The Dyess We Care Team was out painting houses. This includes Brandi's home, which hadn't been taken care of much before she got it.
"I was born here in Abilene, but was raised in Indiana. And my father passed away last year, last may and he left the house to me," said Ethridge. "And he didn't believe in doing any updates to it so it's basically the way it was when it was built."
The Abilene native has had mixed feelings while watching her childhood home be transformed.
"It's kind of a bittersweet moment for me. This is the way, i was born and brought to this house. This is the way i remember it. And now that it's me with my children in the home and everything's gone to how my family likes, it's kind of bittersweet," she said.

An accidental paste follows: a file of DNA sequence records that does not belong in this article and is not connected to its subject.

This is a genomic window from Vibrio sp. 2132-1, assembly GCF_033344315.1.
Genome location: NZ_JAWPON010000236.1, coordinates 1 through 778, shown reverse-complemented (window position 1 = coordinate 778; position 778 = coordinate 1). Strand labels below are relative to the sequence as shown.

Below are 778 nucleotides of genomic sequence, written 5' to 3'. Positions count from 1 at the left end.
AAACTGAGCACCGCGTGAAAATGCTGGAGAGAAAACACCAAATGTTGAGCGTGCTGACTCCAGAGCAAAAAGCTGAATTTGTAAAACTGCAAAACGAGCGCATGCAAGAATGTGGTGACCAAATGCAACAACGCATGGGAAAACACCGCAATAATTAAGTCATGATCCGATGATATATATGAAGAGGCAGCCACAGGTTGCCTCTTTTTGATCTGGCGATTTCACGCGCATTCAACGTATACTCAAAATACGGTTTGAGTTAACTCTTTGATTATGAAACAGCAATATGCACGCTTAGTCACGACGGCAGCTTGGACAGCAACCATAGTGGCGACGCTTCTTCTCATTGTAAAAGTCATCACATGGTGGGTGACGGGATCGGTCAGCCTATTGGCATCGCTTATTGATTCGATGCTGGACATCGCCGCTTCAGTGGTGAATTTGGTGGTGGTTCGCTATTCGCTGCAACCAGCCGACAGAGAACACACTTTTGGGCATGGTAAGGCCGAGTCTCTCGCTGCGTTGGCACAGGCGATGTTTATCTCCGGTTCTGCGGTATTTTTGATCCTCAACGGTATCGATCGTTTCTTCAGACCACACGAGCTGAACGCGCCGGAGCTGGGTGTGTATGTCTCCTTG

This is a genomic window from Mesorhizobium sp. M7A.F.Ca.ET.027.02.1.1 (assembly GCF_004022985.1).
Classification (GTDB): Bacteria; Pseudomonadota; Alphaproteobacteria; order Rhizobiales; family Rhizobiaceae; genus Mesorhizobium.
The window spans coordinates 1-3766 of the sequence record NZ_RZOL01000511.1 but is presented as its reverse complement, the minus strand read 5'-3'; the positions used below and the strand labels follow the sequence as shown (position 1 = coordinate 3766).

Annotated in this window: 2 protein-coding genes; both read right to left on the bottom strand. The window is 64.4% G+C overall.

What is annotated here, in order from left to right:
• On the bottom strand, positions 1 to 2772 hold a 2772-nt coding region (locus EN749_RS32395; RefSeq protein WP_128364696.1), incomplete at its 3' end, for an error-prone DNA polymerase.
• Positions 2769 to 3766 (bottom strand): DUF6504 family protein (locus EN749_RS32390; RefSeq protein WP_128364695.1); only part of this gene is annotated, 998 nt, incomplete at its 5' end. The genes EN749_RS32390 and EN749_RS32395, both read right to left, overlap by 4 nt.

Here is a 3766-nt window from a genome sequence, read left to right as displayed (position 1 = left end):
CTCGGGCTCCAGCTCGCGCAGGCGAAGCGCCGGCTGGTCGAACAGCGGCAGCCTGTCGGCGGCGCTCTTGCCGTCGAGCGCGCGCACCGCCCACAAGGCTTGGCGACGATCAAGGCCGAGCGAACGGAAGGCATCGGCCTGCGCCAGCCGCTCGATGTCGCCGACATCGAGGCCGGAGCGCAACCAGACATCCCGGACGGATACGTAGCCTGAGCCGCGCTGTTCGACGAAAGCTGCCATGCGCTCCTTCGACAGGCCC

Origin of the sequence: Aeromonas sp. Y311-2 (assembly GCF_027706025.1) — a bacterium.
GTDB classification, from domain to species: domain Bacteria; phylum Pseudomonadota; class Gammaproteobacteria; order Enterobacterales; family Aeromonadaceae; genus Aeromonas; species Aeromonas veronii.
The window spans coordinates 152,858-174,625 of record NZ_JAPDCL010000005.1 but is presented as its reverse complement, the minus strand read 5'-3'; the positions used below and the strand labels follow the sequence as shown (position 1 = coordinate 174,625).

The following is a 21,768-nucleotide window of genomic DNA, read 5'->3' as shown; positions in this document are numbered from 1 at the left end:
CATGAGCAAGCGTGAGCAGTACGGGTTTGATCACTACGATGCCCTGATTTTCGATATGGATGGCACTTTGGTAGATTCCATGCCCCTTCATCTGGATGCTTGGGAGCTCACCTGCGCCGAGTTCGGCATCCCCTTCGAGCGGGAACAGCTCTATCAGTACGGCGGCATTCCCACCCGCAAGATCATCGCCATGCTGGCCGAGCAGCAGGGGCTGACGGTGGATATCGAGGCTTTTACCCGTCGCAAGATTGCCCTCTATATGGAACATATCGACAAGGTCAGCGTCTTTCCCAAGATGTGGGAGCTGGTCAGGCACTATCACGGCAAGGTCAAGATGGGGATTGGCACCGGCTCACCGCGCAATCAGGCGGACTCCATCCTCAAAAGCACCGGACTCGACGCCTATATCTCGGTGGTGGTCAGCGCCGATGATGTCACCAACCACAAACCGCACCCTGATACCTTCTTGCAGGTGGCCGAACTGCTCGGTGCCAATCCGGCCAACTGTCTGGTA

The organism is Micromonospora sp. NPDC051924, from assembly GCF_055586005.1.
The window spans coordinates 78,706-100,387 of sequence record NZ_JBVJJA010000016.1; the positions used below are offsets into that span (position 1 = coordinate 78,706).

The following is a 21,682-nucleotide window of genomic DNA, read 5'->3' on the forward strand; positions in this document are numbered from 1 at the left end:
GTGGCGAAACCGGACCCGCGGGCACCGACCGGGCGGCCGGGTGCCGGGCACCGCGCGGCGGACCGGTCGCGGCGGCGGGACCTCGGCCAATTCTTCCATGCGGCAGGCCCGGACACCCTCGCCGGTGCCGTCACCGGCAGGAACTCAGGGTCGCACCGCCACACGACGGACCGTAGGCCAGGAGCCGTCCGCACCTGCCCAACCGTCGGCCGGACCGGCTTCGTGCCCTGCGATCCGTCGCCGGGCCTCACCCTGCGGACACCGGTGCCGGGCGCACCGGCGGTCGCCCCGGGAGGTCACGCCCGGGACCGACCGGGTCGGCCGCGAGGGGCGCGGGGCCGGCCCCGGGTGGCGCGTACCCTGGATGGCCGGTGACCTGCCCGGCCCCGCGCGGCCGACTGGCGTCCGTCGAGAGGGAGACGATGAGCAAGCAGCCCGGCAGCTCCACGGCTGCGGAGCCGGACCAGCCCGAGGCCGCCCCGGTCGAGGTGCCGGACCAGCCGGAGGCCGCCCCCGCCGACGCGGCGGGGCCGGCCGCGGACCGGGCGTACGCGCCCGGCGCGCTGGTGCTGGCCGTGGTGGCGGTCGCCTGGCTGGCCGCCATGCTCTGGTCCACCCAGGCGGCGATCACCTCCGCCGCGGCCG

The We Care Team saw more volunteers than they were expecting today, which has a lot to do with what this community means to Dyess.
"This used to be base housing, this used to be a really nice area, predominate area that we used to stay in. And that's what we're mainly about, helping other airmen," said team leader Abraham Carrillo. "So if these fellow airmen that were in the military, it would be awesome to get it back to the status that it was before to show them how much we appreciate what they did."
It's volunteering in areas like the Alameda community that makes the We Care program a team.
"It makes you feel more like you are part of Dyess, that you belong to this air force and this air base," said Carrillo.